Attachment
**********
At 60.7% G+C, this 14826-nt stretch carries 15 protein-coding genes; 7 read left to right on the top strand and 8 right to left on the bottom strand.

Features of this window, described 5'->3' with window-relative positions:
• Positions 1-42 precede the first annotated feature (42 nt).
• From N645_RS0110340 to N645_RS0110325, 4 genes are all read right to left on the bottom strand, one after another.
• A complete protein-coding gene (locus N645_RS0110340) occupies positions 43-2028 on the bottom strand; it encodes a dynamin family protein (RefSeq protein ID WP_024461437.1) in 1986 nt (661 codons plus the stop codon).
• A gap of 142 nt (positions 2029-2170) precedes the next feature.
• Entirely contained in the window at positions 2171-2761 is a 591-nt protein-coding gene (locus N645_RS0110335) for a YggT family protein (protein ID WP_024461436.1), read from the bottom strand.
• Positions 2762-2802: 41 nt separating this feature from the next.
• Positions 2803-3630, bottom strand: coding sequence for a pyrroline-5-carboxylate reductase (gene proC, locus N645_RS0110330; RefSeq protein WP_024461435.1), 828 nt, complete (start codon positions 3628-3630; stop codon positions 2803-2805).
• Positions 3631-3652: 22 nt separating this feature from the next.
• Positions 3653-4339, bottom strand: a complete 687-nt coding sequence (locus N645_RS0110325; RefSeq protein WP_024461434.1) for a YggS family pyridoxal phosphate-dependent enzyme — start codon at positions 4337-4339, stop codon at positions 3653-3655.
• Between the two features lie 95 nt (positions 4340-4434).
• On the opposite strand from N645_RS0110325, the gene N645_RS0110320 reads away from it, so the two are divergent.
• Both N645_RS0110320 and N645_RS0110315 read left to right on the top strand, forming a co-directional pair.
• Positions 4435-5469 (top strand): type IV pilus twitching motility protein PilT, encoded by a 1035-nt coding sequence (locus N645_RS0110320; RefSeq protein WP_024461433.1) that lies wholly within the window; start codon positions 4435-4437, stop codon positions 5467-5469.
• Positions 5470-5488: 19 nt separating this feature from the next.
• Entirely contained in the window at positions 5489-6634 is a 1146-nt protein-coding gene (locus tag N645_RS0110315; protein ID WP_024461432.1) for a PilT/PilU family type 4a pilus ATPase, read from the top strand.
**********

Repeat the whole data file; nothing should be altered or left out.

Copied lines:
At 60.7% G+C, this 14826-nt stretch carries 15 protein-coding genes; 7 read left to right on the top strand and 8 right to left on the bottom strand.

Features of this window, described 5'->3' with window-relative positions:
• Positions 1-42 precede the first annotated feature (42 nt).
• From N645_RS0110340 to N645_RS0110325, 4 genes are all read right to left on the bottom strand, one after another.
• A complete protein-coding gene (locus N645_RS0110340) occupies positions 43-2028 on the bottom strand; it encodes a dynamin family protein (RefSeq protein ID WP_024461437.1) in 1986 nt (661 codons plus the stop codon).
• A gap of 142 nt (positions 2029-2170) precedes the next feature.
• Entirely contained in the window at positions 2171-2761 is a 591-nt protein-coding gene (locus N645_RS0110335) for a YggT family protein (protein ID WP_024461436.1), read from the bottom strand.
• Positions 2762-2802: 41 nt separating this feature from the next.
• Positions 2803-3630, bottom strand: coding sequence for a pyrroline-5-carboxylate reductase (gene proC, locus N645_RS0110330; RefSeq protein WP_024461435.1), 828 nt, complete (start codon positions 3628-3630; stop codon positions 2803-2805).
• Positions 3631-3652: 22 nt separating this feature from the next.
• Positions 3653-4339, bottom strand: a complete 687-nt coding sequence (locus N645_RS0110325; RefSeq protein WP_024461434.1) for a YggS family pyridoxal phosphate-dependent enzyme — start codon at positions 4337-4339, stop codon at positions 3653-3655.
• Between the two features lie 95 nt (positions 4340-4434).
• On the opposite strand from N645_RS0110325, the gene N645_RS0110320 reads away from it, so the two are divergent.
• Both N645_RS0110320 and N645_RS0110315 read left to right on the top strand, forming a co-directional pair.
• Positions 4435-5469 (top strand): type IV pilus twitching motility protein PilT, encoded by a 1035-nt coding sequence (locus N645_RS0110320; RefSeq protein WP_024461433.1) that lies wholly within the window; start codon positions 4435-4437, stop codon positions 5467-5469.
• Positions 5470-5488: 19 nt separating this feature from the next.
• Entirely contained in the window at positions 5489-6634 is a 1146-nt protein-coding gene (locus tag N645_RS0110315; protein ID WP_024461432.1) for a PilT/PilU family type 4a pilus ATPase, read from the top strand.